Mammary gland-specific ablation of focal adhesion kinase reduces the incidence of p53-mediated mammary tumour formation.



Using this approach, we show that FAK is important for p53-induced mammary tumour development. In addition, mice with the mammary gland-specific conditional expression of p53 point mutation R270H, the mouse equivalent to human R273H, in combination with conditional deletion of Fak showed reduced incidence of p53(R270H)-induced mammary tumours. In both models these effects of FAK were related to reduced proliferation in preneoplastic lesions in the mammary gland ductal structures.


To directly assess the role of FAK, we generated mice with conditional inactivation of FAK and p53. We generated female p53(lox/lox)/FAK(+/+)/WapCre, p53(lox/lox)/FAK(flox/+)/WapCre and p53(lox/lox)/FAK(flox/-)/WapCre mice, and mice with WapCre-mediated conditional expression of p53(R270H), the mouse equivalent of human p53(R273H) hot spot mutation, together with conditional deletion of FAK, P53(R270H/+)/FAK(lox/+)/WapCre and p53(R270H/+)/FAK(flox/-)/WapCre mice. All mice were subjected to one pregnancy to induce WapCre-mediated deletion of p53 or expression of p53 R270H, and Fak genes flanked by two loxP sites, and subsequently followed the development of mammary tumours.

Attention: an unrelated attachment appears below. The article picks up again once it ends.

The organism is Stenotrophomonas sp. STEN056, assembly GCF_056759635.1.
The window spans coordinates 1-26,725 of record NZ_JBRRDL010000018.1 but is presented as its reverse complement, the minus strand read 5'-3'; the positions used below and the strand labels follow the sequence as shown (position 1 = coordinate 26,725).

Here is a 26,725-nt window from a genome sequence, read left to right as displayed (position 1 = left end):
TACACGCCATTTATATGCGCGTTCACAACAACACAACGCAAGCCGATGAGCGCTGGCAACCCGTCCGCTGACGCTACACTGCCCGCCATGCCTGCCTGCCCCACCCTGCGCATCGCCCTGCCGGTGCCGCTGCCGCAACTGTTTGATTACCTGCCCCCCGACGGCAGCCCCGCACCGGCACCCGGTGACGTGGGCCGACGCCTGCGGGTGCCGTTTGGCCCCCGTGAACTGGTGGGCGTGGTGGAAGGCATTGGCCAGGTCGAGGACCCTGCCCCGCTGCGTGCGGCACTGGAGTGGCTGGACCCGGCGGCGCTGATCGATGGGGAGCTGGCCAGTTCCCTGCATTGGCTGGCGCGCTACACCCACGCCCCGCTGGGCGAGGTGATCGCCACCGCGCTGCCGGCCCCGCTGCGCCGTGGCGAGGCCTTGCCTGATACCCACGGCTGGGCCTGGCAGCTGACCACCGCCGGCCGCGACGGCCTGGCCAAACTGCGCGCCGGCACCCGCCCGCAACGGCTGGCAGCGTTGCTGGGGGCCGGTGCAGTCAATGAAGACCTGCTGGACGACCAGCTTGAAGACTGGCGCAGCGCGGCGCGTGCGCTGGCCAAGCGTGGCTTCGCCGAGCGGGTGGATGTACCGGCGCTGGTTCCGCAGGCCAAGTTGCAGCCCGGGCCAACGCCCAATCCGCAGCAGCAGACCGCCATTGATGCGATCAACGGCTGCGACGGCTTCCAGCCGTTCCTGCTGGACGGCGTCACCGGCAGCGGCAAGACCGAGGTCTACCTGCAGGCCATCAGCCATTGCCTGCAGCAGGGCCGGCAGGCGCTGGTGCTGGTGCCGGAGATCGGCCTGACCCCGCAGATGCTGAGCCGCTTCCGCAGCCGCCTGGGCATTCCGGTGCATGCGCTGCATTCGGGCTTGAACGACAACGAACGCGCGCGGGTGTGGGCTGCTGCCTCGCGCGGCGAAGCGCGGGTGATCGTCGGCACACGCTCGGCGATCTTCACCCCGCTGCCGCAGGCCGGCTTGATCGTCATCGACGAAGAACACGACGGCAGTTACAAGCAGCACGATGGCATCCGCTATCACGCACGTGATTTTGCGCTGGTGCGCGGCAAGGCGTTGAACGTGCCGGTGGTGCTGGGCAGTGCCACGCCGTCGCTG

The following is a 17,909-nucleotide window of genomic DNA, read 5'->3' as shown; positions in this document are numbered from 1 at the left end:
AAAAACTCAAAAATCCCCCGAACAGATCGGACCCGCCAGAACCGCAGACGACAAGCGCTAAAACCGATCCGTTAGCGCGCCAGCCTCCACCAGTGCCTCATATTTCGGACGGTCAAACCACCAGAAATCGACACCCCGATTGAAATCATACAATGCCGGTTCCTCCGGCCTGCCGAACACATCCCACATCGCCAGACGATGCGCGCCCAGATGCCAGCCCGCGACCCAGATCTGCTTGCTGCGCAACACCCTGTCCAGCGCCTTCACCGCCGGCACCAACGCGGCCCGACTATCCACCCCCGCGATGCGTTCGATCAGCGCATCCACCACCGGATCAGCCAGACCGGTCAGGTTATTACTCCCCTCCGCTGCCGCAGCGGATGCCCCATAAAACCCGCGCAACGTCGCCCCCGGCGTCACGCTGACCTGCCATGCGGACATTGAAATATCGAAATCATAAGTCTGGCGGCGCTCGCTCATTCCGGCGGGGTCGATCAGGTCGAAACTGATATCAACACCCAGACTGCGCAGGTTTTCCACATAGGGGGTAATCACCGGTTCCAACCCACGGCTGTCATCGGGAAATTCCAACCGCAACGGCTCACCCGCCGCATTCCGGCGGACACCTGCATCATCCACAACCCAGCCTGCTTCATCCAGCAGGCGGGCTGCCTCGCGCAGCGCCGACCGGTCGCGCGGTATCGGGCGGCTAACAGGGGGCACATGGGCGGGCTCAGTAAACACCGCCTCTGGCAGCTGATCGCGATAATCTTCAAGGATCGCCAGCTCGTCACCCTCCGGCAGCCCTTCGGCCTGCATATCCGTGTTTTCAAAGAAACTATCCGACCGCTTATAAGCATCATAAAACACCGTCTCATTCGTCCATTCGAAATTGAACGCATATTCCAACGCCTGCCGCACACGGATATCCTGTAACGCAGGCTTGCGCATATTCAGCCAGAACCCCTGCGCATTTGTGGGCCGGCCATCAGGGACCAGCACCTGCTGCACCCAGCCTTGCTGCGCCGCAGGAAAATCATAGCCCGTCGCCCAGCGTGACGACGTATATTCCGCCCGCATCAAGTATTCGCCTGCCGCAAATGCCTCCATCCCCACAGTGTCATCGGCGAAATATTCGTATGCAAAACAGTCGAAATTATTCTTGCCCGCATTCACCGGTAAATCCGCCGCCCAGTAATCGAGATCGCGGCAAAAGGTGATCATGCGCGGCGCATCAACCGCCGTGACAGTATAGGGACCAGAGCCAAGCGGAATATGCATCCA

Mammary gland-specific ablation of FAK hampers p53-regulated spontaneous mammary tumour formation. Focal adhesion kinase deletion reduced proliferative capacity of p53 null and p53(R270H) mammary epithelial cells but did not lead to increased apoptosis in vivo. Our data identify FAK as an important regulator in mammary epithelial cell proliferation in p53-mediated and p53(R270H)-induced mammary tumour development.


Elevated expression of focal adhesion kinase (FAK) occurs in numerous human cancers including colon-, cervix- and breast cancer. Although several studies have implicated FAK in mammary tumour formation induced by ectopic oncogene expression, evidence supporting a role for FAK in spontaneous mammary tumour development caused by loss of tumour suppressor genes such as p53 is lacking. Alterations in the tumour suppressor gene p53 have been implicated in over 50% of human breast cancers. Given that elevated FAK expression highly correlates with p53 mutation status in human breast cancer, we set out to investigate the importance of FAK in p53-mediated spontaneous mammary tumour development.

More about this publication

British journal of cancer
  • Volume 110
  • Issue nr. 11
  • Pages 2747-55
  • Publication date 27-05-2014

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